This recipe comes to us from Emily Luchetti, co-author of The Fearless Baker: 175 Surprisingly Simple and Utterly Indulgent Recipes with Lisa Weiss.
One 9 1/2 inch cherry pie
4 1/2 pounds (about 8 cups) Bing cherries
3/4 cup granulated sugar
3 tablespoons tapioca flour or cornstarch
2 teaspoons freshly squeezed lemon juice
Large pinch kosher salt
1 prebaked 9 1/2-inch baked pie crust and 10 lattice strips (see recipe below)
1 tablespoon cream
1 tablespoon granulated sugar
Preheat the oven to 350°F.
To make the filling: Stem and pit the cherries. There should be about 6 cups. Put the cherries in a heavy, nonreactive saucepan, cover, and place over medium-low heat. Cook the cherries until they begin to give off some of their juice, about 5 minutes. Uncover and add the 3/4 cup sugar, tapioca flour or cornstarch, lemon juice, and salt. Continue to cook uncovered, stirring occasionally, until the liquid starts to thicken, about 5 minutes. Remove from the heat and let cool to room temperature.
Spread the cherries in the pie crust. Lay the strips of lattice over the top of the filled tart crust, forming a lattice pattern. Brush the cream on the lattice strips and then sprinkle with the tablespoon of sugar.
Bake until the lattice is golden and the cherry juices are thick, about 30 minutes. Serve warm or at room temperature.
Adapted from The Fearless Baker (Little, Brown and Company 2011)
9 1/2 inch pie pan (not deep dish)
2 3/4 cups unbleached all-purpose flour
2 tablespoons granulated sugar
Pinch kosher salt
16 tablespoons (2 sticks) cold unsalted butter, cut into 1/2-inch cubes
About 5 tablespoons ice-cold water
To make the dough in a food processor: Combine the flour, sugar, salt, and butter in the food processor bowl. Pressing the pulse button quickly, pulse the mixture until the butter is the size of small peas, 5 to 10 pulses. This will happen very quickly, do not over mix it. Add the 5 tablespoons of ice-cold water, then pulse just until the dough is crumbly. Stop the machine and gently squeeze about 1/3 cup of dough in your hand. If it comes together without any dry pieces, you’ve added enough water. If it’s still floury, pulse in another tablespoon of water and test it again. Add a little more water if necessary or continue to mix until the dough forms small clumps. Do not process it to the point where it forms a ball.
To make the dough using a stand mixer: Put the flour, sugar, and salt in the bowl of the stand mixer. On low speed, using the paddle attachment, mix in the butter until it is the size of small peas. Add the 5 tablespoons of ice-cold water, then mix it in just until the dough is crumbly. Stop the machine and gently squeeze about 1/3 cup of dough in your hand. If it comes together without any dry pieces, you’ve added enough water. If it’s still floury, stir in another tablespoon of water and test it again. Add a little more water if necessary or continue to mix until the dough forms small clumps. Do not mix it to the point where it forms a ball.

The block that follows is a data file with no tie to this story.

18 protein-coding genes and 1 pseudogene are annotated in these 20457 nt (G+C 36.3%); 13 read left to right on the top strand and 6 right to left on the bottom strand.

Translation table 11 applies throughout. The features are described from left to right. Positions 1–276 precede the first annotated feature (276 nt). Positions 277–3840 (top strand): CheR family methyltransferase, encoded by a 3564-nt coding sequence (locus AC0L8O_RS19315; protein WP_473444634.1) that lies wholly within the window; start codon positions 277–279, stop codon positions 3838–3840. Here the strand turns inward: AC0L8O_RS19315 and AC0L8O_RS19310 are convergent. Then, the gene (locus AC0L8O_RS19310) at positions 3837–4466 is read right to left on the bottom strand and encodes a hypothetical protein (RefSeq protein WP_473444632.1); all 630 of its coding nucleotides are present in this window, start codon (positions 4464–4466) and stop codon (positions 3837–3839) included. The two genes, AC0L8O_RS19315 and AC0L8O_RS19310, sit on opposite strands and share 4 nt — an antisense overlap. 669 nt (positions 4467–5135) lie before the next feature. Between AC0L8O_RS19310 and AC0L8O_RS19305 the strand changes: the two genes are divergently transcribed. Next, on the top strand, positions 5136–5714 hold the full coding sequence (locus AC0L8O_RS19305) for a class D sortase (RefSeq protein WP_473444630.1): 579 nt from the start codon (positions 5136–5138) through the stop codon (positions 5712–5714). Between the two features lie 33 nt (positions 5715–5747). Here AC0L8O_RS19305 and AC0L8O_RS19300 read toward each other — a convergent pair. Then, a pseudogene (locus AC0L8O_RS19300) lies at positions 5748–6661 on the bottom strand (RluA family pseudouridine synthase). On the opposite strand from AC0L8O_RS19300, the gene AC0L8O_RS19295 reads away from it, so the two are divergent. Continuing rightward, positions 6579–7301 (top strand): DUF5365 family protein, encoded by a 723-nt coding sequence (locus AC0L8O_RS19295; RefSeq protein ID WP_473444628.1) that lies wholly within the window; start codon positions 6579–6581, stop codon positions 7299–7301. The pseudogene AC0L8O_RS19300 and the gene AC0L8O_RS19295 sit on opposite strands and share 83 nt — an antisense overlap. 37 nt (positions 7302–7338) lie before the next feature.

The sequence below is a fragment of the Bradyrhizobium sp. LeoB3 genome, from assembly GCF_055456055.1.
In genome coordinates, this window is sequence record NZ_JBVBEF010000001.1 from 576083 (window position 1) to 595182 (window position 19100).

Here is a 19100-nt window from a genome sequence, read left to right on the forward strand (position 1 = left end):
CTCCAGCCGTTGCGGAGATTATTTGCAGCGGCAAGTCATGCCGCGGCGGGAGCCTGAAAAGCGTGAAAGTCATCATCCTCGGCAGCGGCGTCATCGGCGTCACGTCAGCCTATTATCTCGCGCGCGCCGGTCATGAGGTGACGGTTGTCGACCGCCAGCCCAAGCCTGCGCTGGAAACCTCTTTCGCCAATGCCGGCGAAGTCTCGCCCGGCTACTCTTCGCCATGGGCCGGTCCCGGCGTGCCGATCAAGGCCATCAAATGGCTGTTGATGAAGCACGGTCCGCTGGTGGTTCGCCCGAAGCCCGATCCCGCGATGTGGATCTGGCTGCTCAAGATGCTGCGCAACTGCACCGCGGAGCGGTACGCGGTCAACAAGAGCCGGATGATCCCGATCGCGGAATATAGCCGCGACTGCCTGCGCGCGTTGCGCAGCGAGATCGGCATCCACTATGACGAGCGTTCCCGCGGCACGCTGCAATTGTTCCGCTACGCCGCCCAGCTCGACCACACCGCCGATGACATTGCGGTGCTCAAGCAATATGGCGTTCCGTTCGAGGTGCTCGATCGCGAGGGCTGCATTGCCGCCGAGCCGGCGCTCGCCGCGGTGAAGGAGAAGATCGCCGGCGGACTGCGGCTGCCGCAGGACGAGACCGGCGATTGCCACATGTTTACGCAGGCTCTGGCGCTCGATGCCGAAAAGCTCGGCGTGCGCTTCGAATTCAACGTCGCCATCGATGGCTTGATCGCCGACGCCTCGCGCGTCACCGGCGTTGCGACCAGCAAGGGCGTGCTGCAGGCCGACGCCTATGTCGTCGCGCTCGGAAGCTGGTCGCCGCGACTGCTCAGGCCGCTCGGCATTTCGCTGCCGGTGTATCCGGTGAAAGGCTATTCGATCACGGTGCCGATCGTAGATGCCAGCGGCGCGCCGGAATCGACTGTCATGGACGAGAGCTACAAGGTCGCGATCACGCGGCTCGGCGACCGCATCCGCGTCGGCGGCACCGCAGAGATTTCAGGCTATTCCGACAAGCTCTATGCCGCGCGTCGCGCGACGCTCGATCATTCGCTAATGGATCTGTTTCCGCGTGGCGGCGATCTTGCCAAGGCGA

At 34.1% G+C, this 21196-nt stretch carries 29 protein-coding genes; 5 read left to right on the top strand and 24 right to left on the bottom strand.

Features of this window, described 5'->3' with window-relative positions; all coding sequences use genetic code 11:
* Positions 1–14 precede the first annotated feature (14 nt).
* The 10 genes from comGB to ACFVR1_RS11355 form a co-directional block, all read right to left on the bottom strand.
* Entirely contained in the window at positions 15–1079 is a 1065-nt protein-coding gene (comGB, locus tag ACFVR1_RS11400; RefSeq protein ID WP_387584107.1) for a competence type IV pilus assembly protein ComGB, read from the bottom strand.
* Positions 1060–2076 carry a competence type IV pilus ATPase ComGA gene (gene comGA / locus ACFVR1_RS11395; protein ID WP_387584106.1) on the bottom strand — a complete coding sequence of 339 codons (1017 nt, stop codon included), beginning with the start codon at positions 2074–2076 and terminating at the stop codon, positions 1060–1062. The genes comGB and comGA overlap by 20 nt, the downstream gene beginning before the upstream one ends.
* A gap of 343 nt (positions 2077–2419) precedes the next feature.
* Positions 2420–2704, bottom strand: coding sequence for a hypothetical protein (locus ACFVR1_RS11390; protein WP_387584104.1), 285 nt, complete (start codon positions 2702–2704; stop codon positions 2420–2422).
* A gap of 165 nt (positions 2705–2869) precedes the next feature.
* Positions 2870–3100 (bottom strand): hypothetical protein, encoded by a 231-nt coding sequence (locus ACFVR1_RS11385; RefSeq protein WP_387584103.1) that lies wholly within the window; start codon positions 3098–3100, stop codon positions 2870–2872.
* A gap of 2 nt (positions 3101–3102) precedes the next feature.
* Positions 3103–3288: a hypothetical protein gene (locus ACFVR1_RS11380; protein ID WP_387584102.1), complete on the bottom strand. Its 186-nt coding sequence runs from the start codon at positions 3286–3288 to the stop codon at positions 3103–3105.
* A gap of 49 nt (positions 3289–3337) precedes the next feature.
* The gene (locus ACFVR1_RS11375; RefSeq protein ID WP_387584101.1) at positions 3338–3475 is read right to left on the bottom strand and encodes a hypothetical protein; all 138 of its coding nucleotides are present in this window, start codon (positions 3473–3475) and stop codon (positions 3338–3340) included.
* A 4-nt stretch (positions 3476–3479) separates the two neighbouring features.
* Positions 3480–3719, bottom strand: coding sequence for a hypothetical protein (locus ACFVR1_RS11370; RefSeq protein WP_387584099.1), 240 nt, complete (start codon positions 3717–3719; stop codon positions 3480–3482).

To form and roll the dough: Press the dough into 2 flat (1-inch-thick) disks—without treating it like Play-Doh and mashing it. One disk should use two-thirds of the dough, the other disk one-third. Wrap the disks in plastic and refrigerate for 1 hour or up to 2 days. The dough can also be frozen for 2 months. Make sure you let the dough warm up for about 15 minutes after taking it out of the fridge so that you can roll it easily.
To roll out the dough: Put the larger dough disk on a generously floured work surface—don’t worry, the dough won’t absorb any more flour at this point and it’s more important that it doesn’t stick. Sprinkle more flour on the top of the dough. Roll it into an evenly thick 14-inch circle, or one that’s 2 inches wider than your pie pan.
A quick and easy way to measure the size is to hold the pie pan over the dough and make sure the dough is about 2 inches wider than the top of pan. The important thing to keep in mind is that you’re aiming for an evenly thick, as well as evenly round, circle.
As you roll, try not to press the pin down at the outer edge, otherwise the center will be thick and the edge thin.
There are several ways to roll the dough, but a couple of them work for me. You can work from the center out and always roll away from your body, starting at the 12 noon position and then rotating the dough a quarter turn each time. Or simply roll from the center, going to 12:00, then 3:00, 6:00, and 9:00. Whichever way you find you’re comfortable with, pick up the dough occasionally to make sure it’s not sticking to your work surface.
To line the pie pan with the dough: Make sure the dough isn’t sticking to the work surface by running a large metal spatula underneath the dough. Transfer the dough to the pie pan by gently lifting up one end of the circle and loosely rolling it around the rolling pin and then unrolling it so it’s centered over the pan. Press it into and along the inside bottom corner of the pie pan. Trim the dough around the edge of the pan, leaving a 1/4- to 1/2-inch edge hanging over the side. Fold the edge under and crimp or make a decorative pattern.
To make the lattice: For the lattice top, roll the smaller disk so that it is 1/8 inch thick. It doesn’t matter what shape you roll it, just so it’s evenly thick. Using a sharp knife or decorative wheel cutter, cut it into 10 (3/4- to 1-inch-wide) strips.
To bake the pie crust: Preheat the oven to 375°F. Press foil onto the side and bottom of the dough-lined pan and loosely fold the excess foil over the pie edge. Using a fork, prick holes through the foil into dough all over the side and bottom. You can also use parchment paper and weights. Bake until the edge of the dough is golden brown, 20 to 30 minutes. Remove the foil.
Return the pan to the oven and bake until the crust is golden brown, about 10 minutes longer. Let cool to room temperature.